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The 25 Best Adventure Games Ever Made

Point, Click, Agree

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5: Grim Fandango

Developer: LucasArts/Double Fine

Publisher: LucasArts/Double Fine

Tim Schafer’s great labour of love, the early proof that adventure games could be more than either horror or comedy, and a complete clusterfuck of an engine.

As LucasArts was beginning to wind down its adventure development, and making mad demands that everything be in 3D, what could have been the best 2D point and click the world had seen was ludicrously hampered by an engine that simply didn’t work. Everyone struggled through anyway, because wow, it was an amazing story – the lovely reaper Manny and his attempts to uncover a conspiracy in the world of the dead – but dammit, you couldn’t walk through doors.

The recent remake has done incredible things for the game, making it properly fun to play for the first time, except for leaving in the utterly abysmal inventory screen.

And yet, readers in throngs will be furious that this isn’t #1 – testament to how wonderful a story it tells, and the charm with which it tells it.

Notes:
The engine behind Grim was based on (so appropriately) Sith, created for running the Jedi Knight games. Oddly not ideal for adventuring.

Where can I buy it:

GOG

Steam

What else should I be playing if I like this:

Take a look at Schafer’s wonderful platformer, Pyschonauts.

Read more:

An interview with Tim Schafer on adventures.

4: Indiana Jones: The Fate Of Atlantis

Developer: LucasArts

Publisher: LucasArts

Oh my goodness, higher than Grim Fandango?! HANG HIM! HANG THEM ALL! PEOPLE MUST PAY!!!

Except, well, give each game a play. Look, both are incredible, both deserve to be the near the tops of all-genre gaming lists, but I believe this one is better than the other one. And I believe that because I think it’s actually more fun to play.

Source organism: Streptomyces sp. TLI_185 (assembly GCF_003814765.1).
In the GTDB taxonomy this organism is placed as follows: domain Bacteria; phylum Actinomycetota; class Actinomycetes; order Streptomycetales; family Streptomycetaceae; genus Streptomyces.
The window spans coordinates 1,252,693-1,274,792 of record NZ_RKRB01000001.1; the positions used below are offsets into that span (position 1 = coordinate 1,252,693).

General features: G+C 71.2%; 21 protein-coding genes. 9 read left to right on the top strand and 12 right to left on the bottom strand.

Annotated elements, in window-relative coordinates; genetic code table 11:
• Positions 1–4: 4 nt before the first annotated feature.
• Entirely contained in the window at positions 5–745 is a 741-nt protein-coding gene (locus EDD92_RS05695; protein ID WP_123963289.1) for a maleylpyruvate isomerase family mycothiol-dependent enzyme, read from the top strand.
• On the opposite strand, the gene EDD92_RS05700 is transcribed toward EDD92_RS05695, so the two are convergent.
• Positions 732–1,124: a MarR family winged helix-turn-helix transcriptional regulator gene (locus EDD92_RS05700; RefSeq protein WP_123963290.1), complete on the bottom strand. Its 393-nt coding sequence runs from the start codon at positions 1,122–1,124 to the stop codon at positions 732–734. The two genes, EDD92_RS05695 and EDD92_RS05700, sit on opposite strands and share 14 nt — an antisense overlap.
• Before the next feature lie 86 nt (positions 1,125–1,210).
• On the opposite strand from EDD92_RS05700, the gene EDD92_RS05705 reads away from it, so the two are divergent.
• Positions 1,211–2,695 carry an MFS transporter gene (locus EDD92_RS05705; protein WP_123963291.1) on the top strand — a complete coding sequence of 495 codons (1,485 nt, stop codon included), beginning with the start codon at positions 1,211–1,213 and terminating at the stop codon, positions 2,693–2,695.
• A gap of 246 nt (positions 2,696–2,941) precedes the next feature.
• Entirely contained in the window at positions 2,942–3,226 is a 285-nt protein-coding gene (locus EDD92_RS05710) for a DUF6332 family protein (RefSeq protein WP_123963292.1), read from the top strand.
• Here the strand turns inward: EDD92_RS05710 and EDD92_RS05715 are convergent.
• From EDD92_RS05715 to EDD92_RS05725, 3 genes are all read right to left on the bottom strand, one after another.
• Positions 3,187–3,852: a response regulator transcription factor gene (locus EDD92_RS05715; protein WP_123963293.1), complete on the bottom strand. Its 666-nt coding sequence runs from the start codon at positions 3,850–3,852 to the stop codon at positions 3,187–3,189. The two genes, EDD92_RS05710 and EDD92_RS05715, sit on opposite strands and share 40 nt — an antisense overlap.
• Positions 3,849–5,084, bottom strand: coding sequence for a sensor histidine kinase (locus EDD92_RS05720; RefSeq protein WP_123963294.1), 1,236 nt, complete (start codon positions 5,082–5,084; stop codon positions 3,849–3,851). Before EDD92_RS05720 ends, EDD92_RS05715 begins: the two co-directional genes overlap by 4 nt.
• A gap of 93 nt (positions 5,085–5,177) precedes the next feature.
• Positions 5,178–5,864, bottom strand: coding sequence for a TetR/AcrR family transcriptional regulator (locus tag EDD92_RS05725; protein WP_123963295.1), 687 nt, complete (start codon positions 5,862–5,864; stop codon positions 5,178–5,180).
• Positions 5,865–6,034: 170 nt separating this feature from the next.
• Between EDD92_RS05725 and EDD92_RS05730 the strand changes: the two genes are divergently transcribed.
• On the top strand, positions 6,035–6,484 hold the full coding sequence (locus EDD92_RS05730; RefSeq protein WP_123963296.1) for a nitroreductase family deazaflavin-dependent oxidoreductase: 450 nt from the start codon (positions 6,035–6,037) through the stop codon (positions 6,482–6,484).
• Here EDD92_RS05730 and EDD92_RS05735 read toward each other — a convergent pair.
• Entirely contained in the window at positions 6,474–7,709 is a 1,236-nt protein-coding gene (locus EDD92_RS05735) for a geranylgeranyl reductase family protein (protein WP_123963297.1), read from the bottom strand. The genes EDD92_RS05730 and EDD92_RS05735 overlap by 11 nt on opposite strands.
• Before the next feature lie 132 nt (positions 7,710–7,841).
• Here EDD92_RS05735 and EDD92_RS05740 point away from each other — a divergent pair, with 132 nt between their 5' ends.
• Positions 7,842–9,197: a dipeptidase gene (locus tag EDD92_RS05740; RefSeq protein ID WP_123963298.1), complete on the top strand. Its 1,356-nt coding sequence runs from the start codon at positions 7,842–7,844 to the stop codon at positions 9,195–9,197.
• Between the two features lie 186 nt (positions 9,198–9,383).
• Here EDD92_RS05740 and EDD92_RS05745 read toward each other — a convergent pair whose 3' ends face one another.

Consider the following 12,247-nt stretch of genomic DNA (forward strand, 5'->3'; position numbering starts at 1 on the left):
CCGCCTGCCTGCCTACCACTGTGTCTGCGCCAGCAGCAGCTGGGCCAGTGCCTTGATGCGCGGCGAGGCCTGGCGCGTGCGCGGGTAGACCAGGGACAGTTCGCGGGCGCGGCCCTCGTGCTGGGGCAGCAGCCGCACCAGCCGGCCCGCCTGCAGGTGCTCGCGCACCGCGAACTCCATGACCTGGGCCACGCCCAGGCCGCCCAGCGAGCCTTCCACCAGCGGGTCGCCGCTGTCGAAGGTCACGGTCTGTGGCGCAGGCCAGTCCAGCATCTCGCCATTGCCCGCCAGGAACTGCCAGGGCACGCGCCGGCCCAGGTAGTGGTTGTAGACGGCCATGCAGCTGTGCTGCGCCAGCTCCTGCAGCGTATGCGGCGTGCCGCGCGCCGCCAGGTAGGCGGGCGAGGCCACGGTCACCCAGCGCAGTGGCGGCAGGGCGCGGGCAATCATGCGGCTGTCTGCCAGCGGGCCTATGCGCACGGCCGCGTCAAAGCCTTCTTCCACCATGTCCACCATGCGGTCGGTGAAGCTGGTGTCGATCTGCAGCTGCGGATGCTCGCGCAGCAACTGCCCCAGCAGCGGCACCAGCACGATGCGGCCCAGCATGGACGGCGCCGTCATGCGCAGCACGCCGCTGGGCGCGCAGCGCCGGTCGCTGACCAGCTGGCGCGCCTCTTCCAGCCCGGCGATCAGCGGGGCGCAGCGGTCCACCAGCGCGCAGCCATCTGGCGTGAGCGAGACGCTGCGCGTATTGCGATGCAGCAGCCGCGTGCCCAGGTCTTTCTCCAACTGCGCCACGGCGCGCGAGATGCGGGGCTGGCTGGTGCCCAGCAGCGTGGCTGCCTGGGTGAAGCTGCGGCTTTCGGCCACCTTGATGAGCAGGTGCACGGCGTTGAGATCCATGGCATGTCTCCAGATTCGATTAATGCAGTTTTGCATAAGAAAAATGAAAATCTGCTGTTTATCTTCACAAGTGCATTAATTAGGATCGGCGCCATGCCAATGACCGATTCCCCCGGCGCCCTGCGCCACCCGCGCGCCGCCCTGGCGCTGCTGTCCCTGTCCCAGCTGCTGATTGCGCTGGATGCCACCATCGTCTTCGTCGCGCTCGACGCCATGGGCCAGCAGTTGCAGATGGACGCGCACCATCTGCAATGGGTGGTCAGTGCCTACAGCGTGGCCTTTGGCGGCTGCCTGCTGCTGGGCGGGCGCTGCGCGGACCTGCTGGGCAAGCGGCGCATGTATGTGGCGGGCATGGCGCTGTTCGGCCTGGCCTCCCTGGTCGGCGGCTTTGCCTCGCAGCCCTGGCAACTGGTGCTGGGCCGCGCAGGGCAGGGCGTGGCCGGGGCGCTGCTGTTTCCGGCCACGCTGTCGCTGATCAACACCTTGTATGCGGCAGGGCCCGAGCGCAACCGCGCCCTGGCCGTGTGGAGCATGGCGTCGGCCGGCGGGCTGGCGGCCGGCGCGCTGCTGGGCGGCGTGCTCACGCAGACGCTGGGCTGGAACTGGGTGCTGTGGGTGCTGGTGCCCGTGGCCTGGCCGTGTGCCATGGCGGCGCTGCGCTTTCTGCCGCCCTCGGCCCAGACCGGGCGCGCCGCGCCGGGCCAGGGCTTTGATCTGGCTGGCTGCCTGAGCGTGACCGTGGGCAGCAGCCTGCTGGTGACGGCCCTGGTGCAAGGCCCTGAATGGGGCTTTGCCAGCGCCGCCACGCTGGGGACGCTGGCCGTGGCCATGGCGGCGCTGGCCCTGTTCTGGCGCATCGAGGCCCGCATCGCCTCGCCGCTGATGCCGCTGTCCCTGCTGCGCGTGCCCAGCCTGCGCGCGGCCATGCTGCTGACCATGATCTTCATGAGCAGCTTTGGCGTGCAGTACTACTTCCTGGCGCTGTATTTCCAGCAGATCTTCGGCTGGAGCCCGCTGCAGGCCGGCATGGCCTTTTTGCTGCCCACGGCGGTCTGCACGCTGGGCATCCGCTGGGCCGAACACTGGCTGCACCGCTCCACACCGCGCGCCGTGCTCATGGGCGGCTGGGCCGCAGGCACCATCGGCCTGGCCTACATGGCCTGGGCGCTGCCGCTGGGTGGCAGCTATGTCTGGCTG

Fate Of Atlantis is an Indiana Jones story so good that there were perpetual rumours of its forming the plot for a fourth Indy movie from the moment the game came out. Sadly it proved far too good to have ever been adopted. Indy is, of course, racing the Nazis to find the lost city of Atlantis before they get their evilly gloved hands on it.

During the game you play as both Indy and Sophia Hapgood – a surrogate Marion Ravenwood – in one of the most smartly constructed and superbly written adventures. And of course, there are three different ways to play! Wits, Team or Combat, letting you choose if you want puzzle heavy play, a one-player co-op experience (pick this!), or adding in fisticuffs where brains might otherwise work.

It even changes the solution to some puzzles each time you play. It really is quite the most remarkable game, and it’s also extremely funny.

Notes:

Fate Of Atlantis was made at the same time as LucasArts was developing The Secret Of Monkey Island and The Dig. Flipping heck.

Where can I buy it:

Steam

GOG

What else should I be playing if I like this:

Take a look at LA’s other Indy adventure, the pithily titled, Indiana Jones And The Last Crusade: The Graphic Adventure.

Read more:

John’s EG retrospective.

Cara’s take on Indy and Sophia’s relationship.

3: Sam & Max: Hit The Road

Developer: LucasArts

Publisher: LucasArts

Is Sam & Max really so great, twenty-two years on? Can we, with the passing of time, give it a fresh look and really maintain that… oh yes of course we flipping can. It’s amazing!

From the combined minds of Mike Stemmle, Sean Clarke, Collette Michaud, and Sam & Max creator Steve Purcell, Hit The Road saw LucasArts make the biggest technical step forward in LA’s games: full screen, the verbs finally hidden behind mouse cursors. (Sierra had managed this in 1991.) It also saw them create something that rivalled its television contemporaries like Ren & Stimpy by offering a hilarious, slapstick cartoon, that you controlled.